Each fall I teach an Introduction to Programming class, and it’s always fascinating to see the connections students make as they experience their first real exposure to programming. Today I introduced the concept of classes, and we ended up in one of the most engaging conversations I’ve had with students in a while. Instead of drawing from my own experience to make up an example during the lesson, I asked students the following question:
If you had infinite programming skills, what would you build?
It’s a question I like to ask from time to time, and I’m really glad I asked it again today. I gave students a couple minutes to jot their answers on notecards, then asked a few students to share what they had come up with. After discussing a couple ideas I asked if anyone wanted us to use their idea as an example. One student raised her hand, and here’s what she had written:
I would write a cyber constitution for America that would have a solid set of laws, but wouldn’t limit freedom of speech.
I told her it was a great example because we can easily identify some kinds of information that should be stored in an electronic constitution, and we can also identify some actions you’d want to take when working with an electronic constitution. Here’s the class we developed during the lesson:
"""A solid set of laws, that doesn't limit speech."""
"""Initialize the constitution."""
self.state = ''
self.author = ''
self.preamble = ''
self.laws = 
def add_law(self, new_law):
"""Add the new law to the list of existing laws."""
"""Show all the laws in the constitution."""
for law in self.laws:
"""Show the entire constitution."""
print("This is the cyber constitution for the state of " +
self.state.title() + ".\n\n")
print("Authored by: " + self.author)
print("\n\nOur constitution contains the following laws:\n")
I had no idea how compelling this example would turn out to be. Right away, a number of questions came up:
- “How many constitutions are there?” (51 in the US alone, and ours was one of the most recently written. Many students had no idea each state has its own constitution.)
- “Are there laws in a constitution, or are they called something else?”
- “What’s a preamble? What would we say in a preamble?”
I asked what laws students would put in a constitution, and recorded their responses in code:
# Make a constitution.
my_constitution = CyberConstitution()
# Set the attributes (information) for the constitution.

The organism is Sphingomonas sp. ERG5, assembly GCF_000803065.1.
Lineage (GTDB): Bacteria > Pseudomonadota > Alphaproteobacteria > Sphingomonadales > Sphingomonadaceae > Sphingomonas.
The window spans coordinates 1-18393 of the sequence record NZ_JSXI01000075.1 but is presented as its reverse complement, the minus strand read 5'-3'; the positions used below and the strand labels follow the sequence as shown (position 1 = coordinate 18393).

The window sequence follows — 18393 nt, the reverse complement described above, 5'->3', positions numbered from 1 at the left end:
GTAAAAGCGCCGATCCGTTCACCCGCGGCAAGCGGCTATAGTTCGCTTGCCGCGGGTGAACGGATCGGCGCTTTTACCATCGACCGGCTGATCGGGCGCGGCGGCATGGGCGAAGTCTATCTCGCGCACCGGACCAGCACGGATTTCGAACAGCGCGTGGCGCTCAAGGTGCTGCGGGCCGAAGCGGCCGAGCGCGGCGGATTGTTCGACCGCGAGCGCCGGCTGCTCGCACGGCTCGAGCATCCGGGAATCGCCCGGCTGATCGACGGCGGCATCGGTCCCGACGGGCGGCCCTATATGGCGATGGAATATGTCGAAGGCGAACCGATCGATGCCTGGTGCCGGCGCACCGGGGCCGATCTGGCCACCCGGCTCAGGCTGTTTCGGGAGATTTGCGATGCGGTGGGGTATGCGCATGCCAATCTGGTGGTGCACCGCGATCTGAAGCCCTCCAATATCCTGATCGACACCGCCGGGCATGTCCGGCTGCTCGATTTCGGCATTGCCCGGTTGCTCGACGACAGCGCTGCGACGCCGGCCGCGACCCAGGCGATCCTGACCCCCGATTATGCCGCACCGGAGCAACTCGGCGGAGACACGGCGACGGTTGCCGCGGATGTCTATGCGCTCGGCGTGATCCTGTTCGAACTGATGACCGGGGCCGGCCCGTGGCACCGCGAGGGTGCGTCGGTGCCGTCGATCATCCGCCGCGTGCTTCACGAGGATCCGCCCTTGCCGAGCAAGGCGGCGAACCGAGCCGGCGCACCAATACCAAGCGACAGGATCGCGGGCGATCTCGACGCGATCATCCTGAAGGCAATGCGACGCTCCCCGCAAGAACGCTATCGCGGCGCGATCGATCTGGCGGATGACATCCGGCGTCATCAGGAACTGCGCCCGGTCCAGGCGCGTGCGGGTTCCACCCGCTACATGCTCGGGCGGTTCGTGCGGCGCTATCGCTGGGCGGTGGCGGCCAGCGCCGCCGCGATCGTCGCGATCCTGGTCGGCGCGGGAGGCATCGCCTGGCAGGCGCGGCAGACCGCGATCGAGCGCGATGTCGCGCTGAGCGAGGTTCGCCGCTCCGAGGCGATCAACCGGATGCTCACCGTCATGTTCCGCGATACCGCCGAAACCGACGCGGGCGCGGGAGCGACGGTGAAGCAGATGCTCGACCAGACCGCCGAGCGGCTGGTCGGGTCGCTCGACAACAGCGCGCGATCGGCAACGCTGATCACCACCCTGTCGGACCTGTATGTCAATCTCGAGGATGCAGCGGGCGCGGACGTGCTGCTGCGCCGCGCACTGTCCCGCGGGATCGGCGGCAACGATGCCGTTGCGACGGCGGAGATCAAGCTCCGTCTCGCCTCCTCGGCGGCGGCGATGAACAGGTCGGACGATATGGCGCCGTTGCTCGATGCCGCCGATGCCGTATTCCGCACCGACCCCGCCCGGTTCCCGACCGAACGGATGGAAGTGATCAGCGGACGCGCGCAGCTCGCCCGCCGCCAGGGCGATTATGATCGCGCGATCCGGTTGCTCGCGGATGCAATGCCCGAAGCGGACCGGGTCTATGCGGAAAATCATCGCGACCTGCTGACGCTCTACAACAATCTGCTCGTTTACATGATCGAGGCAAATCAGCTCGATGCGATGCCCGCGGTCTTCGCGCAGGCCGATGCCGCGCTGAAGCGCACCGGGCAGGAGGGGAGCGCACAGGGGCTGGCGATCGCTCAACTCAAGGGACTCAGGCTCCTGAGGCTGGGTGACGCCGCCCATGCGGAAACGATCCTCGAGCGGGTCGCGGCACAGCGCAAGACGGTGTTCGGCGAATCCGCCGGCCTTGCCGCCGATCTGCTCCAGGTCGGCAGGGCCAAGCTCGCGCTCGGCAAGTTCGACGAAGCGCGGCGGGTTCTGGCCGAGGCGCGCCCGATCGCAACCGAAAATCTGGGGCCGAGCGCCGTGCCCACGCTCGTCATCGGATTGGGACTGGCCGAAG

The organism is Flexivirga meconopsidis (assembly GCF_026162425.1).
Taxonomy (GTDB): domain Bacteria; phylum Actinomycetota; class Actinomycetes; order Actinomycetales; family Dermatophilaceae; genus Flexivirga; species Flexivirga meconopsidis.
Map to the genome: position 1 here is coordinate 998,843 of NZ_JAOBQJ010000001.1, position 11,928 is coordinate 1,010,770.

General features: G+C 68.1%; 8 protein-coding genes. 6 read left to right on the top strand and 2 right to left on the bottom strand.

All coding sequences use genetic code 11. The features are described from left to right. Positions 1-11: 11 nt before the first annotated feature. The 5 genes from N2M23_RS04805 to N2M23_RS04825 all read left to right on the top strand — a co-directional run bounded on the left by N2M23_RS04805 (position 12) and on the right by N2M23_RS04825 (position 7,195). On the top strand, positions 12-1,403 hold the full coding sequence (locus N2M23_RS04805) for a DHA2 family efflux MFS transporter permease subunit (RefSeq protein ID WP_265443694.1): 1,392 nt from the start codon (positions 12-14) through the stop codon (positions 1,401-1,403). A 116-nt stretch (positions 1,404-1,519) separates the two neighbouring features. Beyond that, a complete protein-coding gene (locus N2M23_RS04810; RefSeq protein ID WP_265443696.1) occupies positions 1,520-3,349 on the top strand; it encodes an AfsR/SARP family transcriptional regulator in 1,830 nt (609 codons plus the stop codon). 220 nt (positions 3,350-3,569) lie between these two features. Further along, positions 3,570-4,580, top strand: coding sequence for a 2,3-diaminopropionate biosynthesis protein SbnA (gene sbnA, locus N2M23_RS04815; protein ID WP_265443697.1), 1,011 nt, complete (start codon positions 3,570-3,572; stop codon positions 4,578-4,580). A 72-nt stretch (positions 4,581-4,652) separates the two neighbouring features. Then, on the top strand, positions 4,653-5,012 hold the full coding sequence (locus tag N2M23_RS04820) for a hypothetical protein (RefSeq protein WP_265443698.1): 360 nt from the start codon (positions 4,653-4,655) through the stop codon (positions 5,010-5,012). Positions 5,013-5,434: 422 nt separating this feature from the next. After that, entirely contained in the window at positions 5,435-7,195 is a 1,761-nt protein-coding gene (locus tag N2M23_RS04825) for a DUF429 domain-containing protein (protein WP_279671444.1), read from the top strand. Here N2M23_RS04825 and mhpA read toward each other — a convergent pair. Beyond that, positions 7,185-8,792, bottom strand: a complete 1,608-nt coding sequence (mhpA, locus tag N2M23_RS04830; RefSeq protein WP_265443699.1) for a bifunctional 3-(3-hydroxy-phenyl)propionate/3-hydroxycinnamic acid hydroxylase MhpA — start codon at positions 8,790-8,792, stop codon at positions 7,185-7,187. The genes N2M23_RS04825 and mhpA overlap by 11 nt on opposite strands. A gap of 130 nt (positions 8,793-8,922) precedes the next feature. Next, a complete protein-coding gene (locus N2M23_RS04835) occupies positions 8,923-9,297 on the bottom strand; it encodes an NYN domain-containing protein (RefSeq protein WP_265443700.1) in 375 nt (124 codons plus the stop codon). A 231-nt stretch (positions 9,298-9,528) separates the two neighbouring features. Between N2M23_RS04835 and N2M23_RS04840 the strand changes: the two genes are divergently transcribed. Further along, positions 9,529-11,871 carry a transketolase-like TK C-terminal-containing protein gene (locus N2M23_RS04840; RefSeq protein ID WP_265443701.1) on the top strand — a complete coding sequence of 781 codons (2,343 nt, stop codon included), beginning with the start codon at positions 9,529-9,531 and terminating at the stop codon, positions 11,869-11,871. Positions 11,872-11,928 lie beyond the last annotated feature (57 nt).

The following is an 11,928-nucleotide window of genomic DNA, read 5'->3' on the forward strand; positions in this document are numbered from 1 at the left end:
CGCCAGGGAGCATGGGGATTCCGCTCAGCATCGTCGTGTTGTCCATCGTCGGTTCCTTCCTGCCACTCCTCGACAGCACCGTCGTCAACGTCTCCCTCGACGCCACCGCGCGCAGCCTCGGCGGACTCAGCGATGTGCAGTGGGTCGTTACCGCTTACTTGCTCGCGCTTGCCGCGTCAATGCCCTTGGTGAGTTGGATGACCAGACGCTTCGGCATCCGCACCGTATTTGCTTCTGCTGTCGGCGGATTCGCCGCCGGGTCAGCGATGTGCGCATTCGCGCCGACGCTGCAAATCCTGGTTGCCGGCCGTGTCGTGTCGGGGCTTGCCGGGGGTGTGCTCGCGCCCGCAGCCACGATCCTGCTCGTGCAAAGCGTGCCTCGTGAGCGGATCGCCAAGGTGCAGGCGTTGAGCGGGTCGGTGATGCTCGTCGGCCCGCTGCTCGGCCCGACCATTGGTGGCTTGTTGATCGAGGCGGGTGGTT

my_constitution.state = 'alaska'
my_constitution.author = 'sr'
'All internet users must be licensed to access the internet')
'Marijuana possession, manufacture, etc. is legal in this state.')
'Gas prices will always be less than $2.00 per gallon.')
'Everyone will have access to a free, ' +
'high-quality, invidualized education.')
# Show the constitution.
Here’s the output:
This is the cyber constitution for the state of Alaska.
Authored by: sr
Our constitution contains the following laws:
All internet users must be licensed to access the internet.
Marijuana possession, manufacture, etc. is legal in this state.
Gas prices will always be less than $2.00 per gallon.
Everyone will have access to a free, high-quality, invidualized education.
It helps to read these suggestions with an understanding of what high school students might be thinking about on a typical morning. The first suggestion comes from students who have watched their peers be bullied to the point of physical violence, and watched people’s lives be significantly affected by the negative impacts of social media. The second comes from students watching many non-violent people in their lives face all kinds of legal issues for marijuana violations, while many better-connected people around them get away with the same behaviors. The third suggestion comes from students who struggle to pay for gas with their high-school level jobs. The last one was my contribution.
These are great issues to discuss, and they place programming in a much-needed context. It’s not really about the code you write, it’s about what problems you might be able to address if you stay interested in programming. It’s about knowing what can be done with code, event if you don’t stay with programming.
After the lesson students went back to work on their own programming exercises. Most of them are not using classes yet, so no one expanded on the CyberConstitution class today. But they went away with a better understanding of how programmers can build tools that re-engage people in the fundamental question of how we might build the kind of society we want to live in. What more could we want for students in an Introduction to Programming class?
If you’re a programmer, you can play around with CyberConstitution on github.